Thursday, January 8, 2009

Singapura Restaurant, Singapore

with Larry, Prof Horolographer, Dr. Mycroft and SJX

My friend Larry is a foodie with few parallels. In the years that I have shared a meal with him...each has been always a wonder, an entertainment of the highest order, with great food as the standard bearer. When he suggested Singapura Restaurant, I thought it was going to be possibly local malay cuisine. A quick google and up came KF Seetoh's pronouncement that the restaurant was very good, and their cold crabs was die die must try. Housed in a somewhat hidden enclave behind Sim Lim Square, the ground floor of the restaurant is merely a lobby...with a display table set in one corner, and a staircase leading upstairs. As I ascended the stairs, my eye caught on a portrait of Anthony Bordain and the owners occupying a place of pride amongst other celebrity guests. Interesting, methot.

We were warmly greeted by the owner: Valerie Tang. The restaurant was one of two started by her father - the late Mr. Tang Eng Seng, who claimed to have invented the method of preparing the cold crabs. Mr. Tang's original restaurant - Li Do, is still in operation. As he had two children, he started Singapura which was willed to Valerie, and Li Do which was handed to his son.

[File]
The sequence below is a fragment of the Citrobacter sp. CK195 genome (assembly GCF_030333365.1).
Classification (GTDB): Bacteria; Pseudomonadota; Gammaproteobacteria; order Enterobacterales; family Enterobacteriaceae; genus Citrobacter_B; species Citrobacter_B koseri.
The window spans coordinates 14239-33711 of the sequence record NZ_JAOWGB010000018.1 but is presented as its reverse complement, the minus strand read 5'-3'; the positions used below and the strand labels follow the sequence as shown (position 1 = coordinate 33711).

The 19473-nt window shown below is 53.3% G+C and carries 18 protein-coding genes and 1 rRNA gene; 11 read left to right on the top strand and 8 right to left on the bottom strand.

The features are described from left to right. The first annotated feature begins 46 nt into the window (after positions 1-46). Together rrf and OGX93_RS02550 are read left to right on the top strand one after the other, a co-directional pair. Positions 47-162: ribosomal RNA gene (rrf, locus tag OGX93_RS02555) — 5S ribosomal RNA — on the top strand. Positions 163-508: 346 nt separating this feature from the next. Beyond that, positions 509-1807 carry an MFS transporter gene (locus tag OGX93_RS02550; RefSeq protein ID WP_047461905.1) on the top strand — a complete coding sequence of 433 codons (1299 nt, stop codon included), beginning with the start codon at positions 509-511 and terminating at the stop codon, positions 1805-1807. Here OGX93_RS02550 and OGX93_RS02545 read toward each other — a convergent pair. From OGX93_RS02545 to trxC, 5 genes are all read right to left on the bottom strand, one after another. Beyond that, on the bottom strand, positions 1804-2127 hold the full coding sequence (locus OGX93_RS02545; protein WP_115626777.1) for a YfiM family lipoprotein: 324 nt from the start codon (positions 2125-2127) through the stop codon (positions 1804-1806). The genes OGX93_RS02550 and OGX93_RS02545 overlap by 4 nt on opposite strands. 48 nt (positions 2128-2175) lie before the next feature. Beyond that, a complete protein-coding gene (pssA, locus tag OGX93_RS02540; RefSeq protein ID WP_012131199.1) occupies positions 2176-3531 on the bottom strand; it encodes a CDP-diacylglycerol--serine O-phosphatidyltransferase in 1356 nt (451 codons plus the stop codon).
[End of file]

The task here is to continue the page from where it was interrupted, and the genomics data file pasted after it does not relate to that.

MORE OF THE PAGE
The crab looked beautiful indeed. The colour was resplendent. Glowing even. Each shell was full of roe, to the delight of Mycroft...

And came with huge pincers, much to the delight of moi...ahem. The shell was cold to the touch. I imagined it to have been either steamed or boiled...probably steamed, possibly with some herbs, then chilled before being served. But somewhere in there must be one or two secret steps.

At first touch, the cold crabs felt a bit strange. But once in the mouth, all strangeness disappeared. The roe was heavenly - aromatic, rich. Wonderful. The meat was tender...not flakey, it still retained some of the elasticity which suggested its freshness. Very nice. The oily mouthfeel that one gets with cooked crabs like chilli crabs or pepper crabs was mostly absent. In its place, a sweet and savoury, somewhat astringent meat.

I picked a huge pincer...the thick, hard shell easily gave way to yield a beautiful piece of pincer meat. The meat was succulent, sweet. Dipped into the special chilli sauce - piquant, spicy, pungent. The chilli sauce is something special and provided added firepower to enhance the crab meat.

We also ordered some har cheong kai.

The prawn paste encrusted pieces of juicy chicken was also very good. but excellent har cheong kai is de rigeur in a Cze Char stall or restaurant in Singapore these days. This was not particularly special, just well executed. I still prefer the har cheong kai in Loy Sum Juan, which to me, provided extra oomph in all departments - more aromatic, more crunchy, more crispy, more juicy meat within.

The prawn roll also the next dish.